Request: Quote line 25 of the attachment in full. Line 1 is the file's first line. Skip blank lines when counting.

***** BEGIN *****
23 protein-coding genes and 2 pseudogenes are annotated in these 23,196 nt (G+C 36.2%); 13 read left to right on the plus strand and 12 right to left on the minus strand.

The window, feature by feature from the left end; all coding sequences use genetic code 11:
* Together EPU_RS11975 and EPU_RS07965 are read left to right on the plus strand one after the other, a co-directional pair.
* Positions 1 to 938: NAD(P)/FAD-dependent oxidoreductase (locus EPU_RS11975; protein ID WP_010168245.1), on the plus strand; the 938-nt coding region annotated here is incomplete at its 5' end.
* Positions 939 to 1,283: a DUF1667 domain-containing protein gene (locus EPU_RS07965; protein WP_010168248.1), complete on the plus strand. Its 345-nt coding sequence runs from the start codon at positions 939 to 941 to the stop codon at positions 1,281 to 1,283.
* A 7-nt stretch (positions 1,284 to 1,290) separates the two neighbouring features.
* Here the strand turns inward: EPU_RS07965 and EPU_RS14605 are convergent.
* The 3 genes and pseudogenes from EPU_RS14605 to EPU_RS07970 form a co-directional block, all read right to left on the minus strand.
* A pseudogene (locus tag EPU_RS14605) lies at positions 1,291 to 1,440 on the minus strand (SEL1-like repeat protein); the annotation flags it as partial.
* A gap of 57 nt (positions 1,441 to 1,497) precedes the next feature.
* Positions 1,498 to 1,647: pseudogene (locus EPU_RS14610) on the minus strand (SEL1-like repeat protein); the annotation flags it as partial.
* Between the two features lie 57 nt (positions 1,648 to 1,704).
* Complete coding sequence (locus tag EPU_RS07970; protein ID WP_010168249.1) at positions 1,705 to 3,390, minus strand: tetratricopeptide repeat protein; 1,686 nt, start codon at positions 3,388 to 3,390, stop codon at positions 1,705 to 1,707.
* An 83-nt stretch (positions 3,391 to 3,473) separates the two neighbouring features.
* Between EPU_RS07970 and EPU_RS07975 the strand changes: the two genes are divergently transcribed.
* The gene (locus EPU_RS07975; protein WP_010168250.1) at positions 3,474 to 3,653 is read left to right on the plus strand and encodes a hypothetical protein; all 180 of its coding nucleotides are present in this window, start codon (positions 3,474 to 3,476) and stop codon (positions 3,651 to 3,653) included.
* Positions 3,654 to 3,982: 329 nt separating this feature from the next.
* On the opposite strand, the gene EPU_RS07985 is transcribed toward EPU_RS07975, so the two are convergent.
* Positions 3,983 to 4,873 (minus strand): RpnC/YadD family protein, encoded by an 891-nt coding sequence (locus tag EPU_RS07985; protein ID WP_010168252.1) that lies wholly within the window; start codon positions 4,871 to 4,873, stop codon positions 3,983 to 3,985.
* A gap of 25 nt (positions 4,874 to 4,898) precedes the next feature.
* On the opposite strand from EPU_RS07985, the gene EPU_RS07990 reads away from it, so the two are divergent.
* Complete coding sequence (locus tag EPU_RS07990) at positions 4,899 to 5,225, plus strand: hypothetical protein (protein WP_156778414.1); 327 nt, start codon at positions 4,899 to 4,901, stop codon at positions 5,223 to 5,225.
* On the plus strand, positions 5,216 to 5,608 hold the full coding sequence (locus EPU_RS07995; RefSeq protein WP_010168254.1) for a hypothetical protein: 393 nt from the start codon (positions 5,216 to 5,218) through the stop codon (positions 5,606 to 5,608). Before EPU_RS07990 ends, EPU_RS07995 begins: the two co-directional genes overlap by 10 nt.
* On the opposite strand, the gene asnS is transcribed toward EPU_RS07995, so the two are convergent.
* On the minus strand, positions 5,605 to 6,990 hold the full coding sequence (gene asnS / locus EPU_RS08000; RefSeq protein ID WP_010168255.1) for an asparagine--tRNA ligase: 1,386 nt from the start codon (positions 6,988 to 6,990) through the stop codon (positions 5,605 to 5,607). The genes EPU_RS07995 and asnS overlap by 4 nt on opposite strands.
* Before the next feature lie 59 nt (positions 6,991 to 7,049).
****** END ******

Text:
* On the minus strand, positions 5,605 to 6,990 hold the full coding sequence (gene asnS / locus EPU_RS08000; RefSeq protein ID WP_010168255.1) for an asparagine--tRNA ligase: 1,386 nt from the start codon (positions 6,988 to 6,990) through the stop codon (positions 5,605 to 5,607). The genes EPU_RS07995 and asnS overlap by 4 nt on opposite strands.